Academic journal article Military Review

INVASION, 1940: The Truth about the Battle of Britain and What Stopped Hitler

Academic journal article Military Review

INVASION, 1940: The Truth about the Battle of Britain and What Stopped Hitler

Article excerpt

INVASION, 1940: The Truth About the Battle of Britain and What Stopped Hitler, Derek Robinson, Carroll & Graf Publishers, New York, 2005, 268 pages, $25.00.

The Battle of Britain is so enshrouded in myth that a reexamination poses serious challenges for a historian, not to mention a gentlemanly writer like Derek Robinson. Robinson, however, is up to the task. His new book, Invasion 1940, is a leisurely read done in an older style of writing that may lull the reader into complacency, but should not disguise the fact that the book is a first-class product.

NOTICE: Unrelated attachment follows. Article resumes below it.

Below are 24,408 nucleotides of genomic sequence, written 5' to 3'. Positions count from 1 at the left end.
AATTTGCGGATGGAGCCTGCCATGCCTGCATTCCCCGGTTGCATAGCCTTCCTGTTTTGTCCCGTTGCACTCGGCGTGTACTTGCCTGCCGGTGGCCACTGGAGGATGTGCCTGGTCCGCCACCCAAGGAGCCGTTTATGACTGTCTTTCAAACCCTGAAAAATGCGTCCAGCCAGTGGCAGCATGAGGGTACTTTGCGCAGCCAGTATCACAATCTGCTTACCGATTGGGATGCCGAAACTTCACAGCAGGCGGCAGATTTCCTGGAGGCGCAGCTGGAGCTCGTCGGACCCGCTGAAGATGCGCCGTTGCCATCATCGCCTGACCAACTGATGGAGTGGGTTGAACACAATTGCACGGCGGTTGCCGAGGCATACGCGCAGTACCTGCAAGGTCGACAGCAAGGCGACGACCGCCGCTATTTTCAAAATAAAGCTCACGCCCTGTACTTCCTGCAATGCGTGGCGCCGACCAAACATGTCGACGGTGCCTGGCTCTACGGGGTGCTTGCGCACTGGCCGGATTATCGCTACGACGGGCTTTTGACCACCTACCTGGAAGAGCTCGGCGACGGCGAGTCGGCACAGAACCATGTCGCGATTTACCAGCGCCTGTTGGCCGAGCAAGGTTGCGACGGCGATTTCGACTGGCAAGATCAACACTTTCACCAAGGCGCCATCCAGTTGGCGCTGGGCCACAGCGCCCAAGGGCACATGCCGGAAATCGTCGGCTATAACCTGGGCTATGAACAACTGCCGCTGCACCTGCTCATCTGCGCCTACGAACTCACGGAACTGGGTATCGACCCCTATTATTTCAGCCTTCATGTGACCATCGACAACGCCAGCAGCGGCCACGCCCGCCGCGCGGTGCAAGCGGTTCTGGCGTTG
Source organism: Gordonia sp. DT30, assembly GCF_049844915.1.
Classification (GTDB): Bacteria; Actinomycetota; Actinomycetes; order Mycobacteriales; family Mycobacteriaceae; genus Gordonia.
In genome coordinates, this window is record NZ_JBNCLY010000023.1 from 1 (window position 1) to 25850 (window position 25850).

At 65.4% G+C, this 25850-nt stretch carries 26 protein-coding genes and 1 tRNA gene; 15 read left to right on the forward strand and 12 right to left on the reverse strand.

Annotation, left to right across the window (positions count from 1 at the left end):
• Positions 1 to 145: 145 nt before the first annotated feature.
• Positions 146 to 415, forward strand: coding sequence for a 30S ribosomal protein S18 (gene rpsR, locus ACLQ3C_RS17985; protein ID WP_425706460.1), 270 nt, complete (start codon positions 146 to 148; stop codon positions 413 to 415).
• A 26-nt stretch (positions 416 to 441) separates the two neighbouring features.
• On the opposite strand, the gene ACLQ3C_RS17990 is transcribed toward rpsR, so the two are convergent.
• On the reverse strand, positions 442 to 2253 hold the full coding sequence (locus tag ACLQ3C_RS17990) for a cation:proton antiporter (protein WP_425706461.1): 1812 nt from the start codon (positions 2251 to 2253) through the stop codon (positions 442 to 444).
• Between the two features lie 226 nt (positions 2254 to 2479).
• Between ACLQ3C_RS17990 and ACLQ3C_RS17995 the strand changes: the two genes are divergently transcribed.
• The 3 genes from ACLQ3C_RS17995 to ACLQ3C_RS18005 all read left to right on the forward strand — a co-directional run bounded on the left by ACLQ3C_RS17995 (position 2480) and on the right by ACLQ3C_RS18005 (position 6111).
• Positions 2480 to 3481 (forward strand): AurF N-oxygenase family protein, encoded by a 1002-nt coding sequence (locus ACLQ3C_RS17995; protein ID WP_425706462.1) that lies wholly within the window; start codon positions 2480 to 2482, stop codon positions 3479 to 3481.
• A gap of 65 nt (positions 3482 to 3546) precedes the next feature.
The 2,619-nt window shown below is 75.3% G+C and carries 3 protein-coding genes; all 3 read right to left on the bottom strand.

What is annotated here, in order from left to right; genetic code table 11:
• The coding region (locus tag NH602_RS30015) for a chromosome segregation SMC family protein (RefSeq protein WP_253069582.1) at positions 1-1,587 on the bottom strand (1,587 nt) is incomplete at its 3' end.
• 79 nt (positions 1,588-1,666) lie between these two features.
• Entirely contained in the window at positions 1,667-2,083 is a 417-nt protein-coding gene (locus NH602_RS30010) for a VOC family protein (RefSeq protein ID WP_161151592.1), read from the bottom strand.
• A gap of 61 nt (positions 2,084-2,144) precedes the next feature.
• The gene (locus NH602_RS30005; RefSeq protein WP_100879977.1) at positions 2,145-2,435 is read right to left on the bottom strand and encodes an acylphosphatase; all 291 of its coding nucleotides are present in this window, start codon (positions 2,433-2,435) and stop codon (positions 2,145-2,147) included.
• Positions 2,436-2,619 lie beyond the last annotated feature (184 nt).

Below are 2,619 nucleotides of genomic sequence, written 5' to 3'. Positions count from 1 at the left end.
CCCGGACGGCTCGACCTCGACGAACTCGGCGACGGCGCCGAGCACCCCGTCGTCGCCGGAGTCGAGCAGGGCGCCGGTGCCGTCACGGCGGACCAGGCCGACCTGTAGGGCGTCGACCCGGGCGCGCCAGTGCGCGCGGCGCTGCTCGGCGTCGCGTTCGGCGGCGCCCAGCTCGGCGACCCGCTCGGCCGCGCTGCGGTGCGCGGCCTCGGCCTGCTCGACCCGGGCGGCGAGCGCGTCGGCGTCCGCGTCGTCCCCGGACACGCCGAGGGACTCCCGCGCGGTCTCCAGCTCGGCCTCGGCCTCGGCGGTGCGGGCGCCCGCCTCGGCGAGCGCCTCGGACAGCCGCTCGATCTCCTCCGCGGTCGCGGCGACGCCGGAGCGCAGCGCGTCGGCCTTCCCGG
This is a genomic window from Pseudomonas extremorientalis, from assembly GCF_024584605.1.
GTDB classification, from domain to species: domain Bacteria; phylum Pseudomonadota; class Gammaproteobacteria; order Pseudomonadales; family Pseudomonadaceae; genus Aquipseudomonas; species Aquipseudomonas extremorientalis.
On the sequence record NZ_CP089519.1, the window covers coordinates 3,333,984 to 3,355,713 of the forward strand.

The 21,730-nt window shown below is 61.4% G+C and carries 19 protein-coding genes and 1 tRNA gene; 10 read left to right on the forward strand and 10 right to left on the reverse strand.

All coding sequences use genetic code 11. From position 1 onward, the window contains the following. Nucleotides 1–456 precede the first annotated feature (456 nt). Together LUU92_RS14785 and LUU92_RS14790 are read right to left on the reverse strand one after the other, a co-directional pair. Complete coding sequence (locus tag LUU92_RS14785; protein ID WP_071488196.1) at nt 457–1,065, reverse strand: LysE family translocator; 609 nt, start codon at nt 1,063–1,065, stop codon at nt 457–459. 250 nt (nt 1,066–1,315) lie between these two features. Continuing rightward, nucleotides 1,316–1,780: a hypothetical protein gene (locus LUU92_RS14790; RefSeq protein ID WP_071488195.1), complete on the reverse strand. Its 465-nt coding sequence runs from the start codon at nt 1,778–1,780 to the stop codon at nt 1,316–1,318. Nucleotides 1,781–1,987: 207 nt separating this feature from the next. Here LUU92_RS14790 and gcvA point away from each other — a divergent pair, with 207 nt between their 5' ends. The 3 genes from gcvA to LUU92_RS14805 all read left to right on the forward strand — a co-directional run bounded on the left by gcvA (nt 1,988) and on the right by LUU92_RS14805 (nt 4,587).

Robinson's thesis is that the Battle of Britain was not decided by the Royal Air Force (RAF), but by the continued existence of the Royal Navy. He covers old ground in setting the stage, relating how Adolph Hitler connived to allow the British Expeditionary Force to escape at Dunkirk and failed to take advantage of England's vulnerability. Robinson's twist on this standard historical take is that he blames Hitler's architect, Albert Speer, for sidetracking the Fuehrer with plans for the new buildings of Greater Germania.

Robinson's main contention is that historians have failed to account for the role the Royal Navy played as a deterrent to invasion. The usual argument is that if the Navy had had to return to England (from positions off Crete and Malaysia) to stop a seaborne invasion, it would have been susceptible to the Luftwaffe because it would have been forced to run a gauntlet of overwhelming fire. However, this counterargument doesn't consider the RAF's superiority to the Luftwaffe. …

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